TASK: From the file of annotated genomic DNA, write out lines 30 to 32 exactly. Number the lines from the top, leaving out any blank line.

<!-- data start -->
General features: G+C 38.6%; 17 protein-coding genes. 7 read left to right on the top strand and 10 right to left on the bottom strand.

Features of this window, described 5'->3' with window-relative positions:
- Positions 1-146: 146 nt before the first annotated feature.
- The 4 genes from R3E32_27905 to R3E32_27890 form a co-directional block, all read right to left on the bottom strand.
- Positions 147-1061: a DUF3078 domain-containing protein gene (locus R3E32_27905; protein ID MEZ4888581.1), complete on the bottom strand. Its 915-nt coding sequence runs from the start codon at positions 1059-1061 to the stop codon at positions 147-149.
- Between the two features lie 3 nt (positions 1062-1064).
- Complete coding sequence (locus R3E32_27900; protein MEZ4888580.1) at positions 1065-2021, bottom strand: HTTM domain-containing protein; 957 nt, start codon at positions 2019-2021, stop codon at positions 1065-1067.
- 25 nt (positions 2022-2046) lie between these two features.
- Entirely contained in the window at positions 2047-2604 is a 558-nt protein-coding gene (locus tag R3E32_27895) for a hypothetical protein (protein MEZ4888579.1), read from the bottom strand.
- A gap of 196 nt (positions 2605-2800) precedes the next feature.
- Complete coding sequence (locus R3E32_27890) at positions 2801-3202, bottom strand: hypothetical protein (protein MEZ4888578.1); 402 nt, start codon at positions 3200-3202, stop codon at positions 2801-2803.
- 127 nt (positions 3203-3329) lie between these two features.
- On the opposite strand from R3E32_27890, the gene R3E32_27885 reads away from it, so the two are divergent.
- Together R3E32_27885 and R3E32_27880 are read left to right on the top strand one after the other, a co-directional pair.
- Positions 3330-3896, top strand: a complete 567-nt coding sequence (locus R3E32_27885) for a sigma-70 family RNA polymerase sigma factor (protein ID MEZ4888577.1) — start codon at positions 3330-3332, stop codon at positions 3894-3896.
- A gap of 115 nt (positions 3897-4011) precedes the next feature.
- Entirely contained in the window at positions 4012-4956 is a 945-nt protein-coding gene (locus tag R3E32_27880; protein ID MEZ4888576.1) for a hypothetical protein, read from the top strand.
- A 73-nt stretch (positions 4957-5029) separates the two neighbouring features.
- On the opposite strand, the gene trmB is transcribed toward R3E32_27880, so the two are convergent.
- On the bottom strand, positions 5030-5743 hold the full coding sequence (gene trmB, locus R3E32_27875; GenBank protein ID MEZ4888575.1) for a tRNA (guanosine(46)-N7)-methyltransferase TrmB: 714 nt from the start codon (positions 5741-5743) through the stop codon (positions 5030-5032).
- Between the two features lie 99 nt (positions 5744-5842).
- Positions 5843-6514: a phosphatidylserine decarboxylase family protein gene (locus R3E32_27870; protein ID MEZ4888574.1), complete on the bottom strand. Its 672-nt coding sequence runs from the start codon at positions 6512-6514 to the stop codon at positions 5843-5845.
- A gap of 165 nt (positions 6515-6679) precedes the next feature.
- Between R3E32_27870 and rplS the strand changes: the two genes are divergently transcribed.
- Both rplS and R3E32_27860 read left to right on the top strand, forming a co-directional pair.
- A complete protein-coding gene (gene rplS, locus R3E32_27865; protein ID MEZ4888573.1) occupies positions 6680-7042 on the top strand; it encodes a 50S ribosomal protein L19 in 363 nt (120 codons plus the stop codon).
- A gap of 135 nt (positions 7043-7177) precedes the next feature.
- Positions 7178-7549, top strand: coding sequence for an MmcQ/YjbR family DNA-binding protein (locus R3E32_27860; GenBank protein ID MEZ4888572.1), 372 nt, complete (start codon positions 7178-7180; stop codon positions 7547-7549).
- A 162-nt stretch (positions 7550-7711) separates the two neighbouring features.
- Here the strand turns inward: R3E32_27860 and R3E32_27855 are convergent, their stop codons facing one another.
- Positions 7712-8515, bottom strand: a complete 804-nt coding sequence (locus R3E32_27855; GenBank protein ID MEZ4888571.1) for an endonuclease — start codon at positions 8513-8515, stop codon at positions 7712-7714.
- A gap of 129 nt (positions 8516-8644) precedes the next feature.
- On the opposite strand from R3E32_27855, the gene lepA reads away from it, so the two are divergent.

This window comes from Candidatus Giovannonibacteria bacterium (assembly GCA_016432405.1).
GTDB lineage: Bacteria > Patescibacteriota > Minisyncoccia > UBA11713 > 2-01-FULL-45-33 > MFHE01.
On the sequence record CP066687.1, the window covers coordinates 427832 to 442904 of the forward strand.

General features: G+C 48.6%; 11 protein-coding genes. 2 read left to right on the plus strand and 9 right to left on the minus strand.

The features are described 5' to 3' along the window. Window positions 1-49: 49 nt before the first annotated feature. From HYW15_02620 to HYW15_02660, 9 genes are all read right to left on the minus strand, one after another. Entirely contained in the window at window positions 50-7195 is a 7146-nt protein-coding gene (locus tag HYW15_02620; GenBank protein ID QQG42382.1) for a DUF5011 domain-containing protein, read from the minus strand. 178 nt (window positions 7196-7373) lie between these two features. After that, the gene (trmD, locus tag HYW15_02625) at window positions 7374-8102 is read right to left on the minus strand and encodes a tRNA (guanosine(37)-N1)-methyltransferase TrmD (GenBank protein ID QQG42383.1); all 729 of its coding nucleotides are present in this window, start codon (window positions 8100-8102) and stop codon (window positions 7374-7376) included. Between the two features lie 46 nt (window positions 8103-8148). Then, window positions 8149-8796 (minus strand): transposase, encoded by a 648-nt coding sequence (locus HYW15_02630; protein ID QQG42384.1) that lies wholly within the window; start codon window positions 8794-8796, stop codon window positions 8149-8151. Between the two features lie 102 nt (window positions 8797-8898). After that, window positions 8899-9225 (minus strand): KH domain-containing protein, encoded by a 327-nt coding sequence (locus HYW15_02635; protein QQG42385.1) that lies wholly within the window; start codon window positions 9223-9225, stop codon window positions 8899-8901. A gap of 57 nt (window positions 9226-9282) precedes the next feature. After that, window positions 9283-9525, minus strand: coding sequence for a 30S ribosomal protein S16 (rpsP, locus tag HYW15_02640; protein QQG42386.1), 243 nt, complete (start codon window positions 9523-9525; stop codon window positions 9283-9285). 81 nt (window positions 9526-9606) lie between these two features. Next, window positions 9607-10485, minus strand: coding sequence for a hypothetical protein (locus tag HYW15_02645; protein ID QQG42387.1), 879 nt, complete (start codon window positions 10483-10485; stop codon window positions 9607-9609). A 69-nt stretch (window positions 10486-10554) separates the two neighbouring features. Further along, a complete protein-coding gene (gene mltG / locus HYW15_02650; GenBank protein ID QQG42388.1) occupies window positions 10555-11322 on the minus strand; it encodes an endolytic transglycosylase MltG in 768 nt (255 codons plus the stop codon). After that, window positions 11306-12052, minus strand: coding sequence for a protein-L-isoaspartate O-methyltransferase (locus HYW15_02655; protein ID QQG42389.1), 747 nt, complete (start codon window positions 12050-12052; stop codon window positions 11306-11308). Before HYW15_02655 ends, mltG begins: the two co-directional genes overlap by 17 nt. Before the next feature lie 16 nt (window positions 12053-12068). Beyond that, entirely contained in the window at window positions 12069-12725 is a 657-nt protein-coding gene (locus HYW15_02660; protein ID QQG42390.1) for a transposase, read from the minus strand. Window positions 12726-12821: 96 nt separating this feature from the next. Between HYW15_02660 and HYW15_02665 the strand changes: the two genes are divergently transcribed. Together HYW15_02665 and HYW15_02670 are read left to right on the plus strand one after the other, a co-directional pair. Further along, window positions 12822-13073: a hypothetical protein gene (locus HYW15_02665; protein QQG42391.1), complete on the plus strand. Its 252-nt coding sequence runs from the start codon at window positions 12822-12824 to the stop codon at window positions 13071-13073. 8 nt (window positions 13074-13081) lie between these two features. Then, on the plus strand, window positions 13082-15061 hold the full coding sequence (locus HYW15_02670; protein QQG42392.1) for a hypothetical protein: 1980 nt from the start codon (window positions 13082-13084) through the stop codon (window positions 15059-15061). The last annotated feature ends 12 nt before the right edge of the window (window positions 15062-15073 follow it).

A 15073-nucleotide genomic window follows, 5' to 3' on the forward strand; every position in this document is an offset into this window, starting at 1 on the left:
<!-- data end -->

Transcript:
- Here the strand turns inward: R3E32_27860 and R3E32_27855 are convergent, their stop codons facing one another.
- Positions 7712-8515, bottom strand: a complete 804-nt coding sequence (locus R3E32_27855; GenBank protein ID MEZ4888571.1) for an endonuclease — start codon at positions 8513-8515, stop codon at positions 7712-7714.
- A gap of 129 nt (positions 8516-8644) precedes the next feature.